US Department of Homeland Security wants to apply biometric face scans to civilians • Human rights groups are already opposing the initiative
Want facial scans. US Department of Homeland Security // Photo: Getty Images
The US Department of Homeland Security has joined other government officials this week who are pushing to introduce a comprehensive face-scanning technology to all incoming and outgoing citizens of the United States - including US citizens and permanent residents.
These people have so far been exempt from this requirement and have not been tested by face scanning at US entrances and exits. The firm's reasoning deals with the relative ease with which various documents can be forged and thus violate US law and infiltrate hostile factors that endanger US residents.
Understandably, the new demand generates a wave of objections among American human rights organizations who claim that it is a serious violation of individual rights and the constitutional right of American citizens to move freely.
G Stanley, a senior analyst at the American Civil Liberties Union (ACLU), attacked the new Interior Ministry initiative, saying "the authorities are violating this long-standing promise to reduce their intrusion and invasion into civilian life. It's about invasive technology and unfair behavior."
Stanley pointed to the very possibility that this would create a vast database that would enable the government to exploit it as a sufficient reason for preventing the establishment of such technology and a reservoir - it should be noted, similar to the Israeli biometric database.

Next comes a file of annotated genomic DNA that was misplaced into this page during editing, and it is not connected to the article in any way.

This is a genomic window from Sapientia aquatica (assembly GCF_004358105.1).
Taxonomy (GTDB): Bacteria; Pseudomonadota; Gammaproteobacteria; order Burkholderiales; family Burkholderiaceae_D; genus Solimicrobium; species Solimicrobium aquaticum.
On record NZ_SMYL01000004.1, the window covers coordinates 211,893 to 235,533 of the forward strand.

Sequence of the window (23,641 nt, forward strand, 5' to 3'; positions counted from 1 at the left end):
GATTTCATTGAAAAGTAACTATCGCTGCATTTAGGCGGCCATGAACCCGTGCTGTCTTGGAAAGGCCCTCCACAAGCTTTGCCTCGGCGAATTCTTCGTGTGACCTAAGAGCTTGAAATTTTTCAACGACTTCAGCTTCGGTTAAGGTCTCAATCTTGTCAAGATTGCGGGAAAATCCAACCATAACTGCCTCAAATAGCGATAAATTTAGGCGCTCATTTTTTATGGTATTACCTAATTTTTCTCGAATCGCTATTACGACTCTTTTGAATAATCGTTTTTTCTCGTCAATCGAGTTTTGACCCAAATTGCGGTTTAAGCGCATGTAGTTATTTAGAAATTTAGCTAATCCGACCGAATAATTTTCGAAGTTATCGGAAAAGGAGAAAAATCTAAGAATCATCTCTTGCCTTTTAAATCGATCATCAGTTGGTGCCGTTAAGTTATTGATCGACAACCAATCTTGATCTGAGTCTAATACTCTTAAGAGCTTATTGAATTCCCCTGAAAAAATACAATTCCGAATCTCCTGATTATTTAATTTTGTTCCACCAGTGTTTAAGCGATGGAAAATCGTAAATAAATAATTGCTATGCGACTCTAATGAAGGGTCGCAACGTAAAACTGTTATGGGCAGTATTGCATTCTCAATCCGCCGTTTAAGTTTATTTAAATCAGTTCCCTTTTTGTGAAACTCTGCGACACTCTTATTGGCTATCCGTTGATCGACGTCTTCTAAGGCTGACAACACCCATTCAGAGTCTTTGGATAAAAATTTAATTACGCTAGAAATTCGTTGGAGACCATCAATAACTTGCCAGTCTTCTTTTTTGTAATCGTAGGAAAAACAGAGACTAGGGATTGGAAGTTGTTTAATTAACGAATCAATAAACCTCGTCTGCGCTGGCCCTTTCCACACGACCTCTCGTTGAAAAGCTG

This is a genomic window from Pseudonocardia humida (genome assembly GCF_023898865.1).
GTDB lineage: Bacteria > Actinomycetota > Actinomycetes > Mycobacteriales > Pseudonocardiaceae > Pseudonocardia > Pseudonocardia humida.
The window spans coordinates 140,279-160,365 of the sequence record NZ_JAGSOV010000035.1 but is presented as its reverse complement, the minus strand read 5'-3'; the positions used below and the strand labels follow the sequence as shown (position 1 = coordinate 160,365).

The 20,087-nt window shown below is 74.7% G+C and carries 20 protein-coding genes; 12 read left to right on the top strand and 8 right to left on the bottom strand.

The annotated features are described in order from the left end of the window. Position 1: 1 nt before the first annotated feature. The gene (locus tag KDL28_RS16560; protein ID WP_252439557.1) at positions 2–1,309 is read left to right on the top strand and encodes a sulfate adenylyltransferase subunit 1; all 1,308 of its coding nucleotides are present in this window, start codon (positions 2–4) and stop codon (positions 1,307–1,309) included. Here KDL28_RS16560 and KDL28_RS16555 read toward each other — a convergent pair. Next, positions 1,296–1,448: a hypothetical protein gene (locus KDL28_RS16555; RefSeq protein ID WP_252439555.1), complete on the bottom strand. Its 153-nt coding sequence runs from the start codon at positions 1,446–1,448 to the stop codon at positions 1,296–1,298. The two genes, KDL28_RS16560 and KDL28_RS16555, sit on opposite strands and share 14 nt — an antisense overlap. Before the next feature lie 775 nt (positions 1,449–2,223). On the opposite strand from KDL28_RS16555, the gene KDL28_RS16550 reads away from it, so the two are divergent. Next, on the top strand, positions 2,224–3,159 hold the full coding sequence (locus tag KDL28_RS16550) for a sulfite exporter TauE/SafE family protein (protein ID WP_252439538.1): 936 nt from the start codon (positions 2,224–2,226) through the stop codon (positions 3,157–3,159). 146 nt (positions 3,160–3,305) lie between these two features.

Why is the biometric repository backed up on a private server farm?
The ACLU announced that it would urge Congress not to accept this recommendation but for now it will not act beyond that, as the content of the recommendations has not been published.
Either way, the United States is questioning the Department of Homeland Security's ability to set up such an array at the top 20 US airports by 2021. The reason is that the system is not yet ripe and there are technical failures in identifying citizens' faces, beyond that there is not enough manpower To activate the new array even if erected.
Related sources say that even if the unexpected happens and the Ministry of Internal Security succeeds in organizing a budget to train enough examiners, the technology may not meet its expectations and will not be reliable enough to detect people using fake documents.
At the same time, a new study by the Carnegie Foundation reveals that the use of artificial intelligence for citizen surveillance is rapidly spreading, and that 75 countries around the world are already using such technologies, including many democracies.
According to the report, 64 countries are actively using facial recognition, 56 are implementing smart city systems, and 52 are using smart policing technologies. In fact, half of Democratic states use some of these software, compared to 37 percent of authoritative states.
Chinese companies including Wavi, ZTE and others provide such technologies to 63 countries and 36 of them have signed a treaty with China in the field of civilian control. In fact, China is subsidizing the sale of these technologies to poor countries in Africa and the world, reinforcing the administration's claims that the Chinese wavy company does indeed pass information to the government.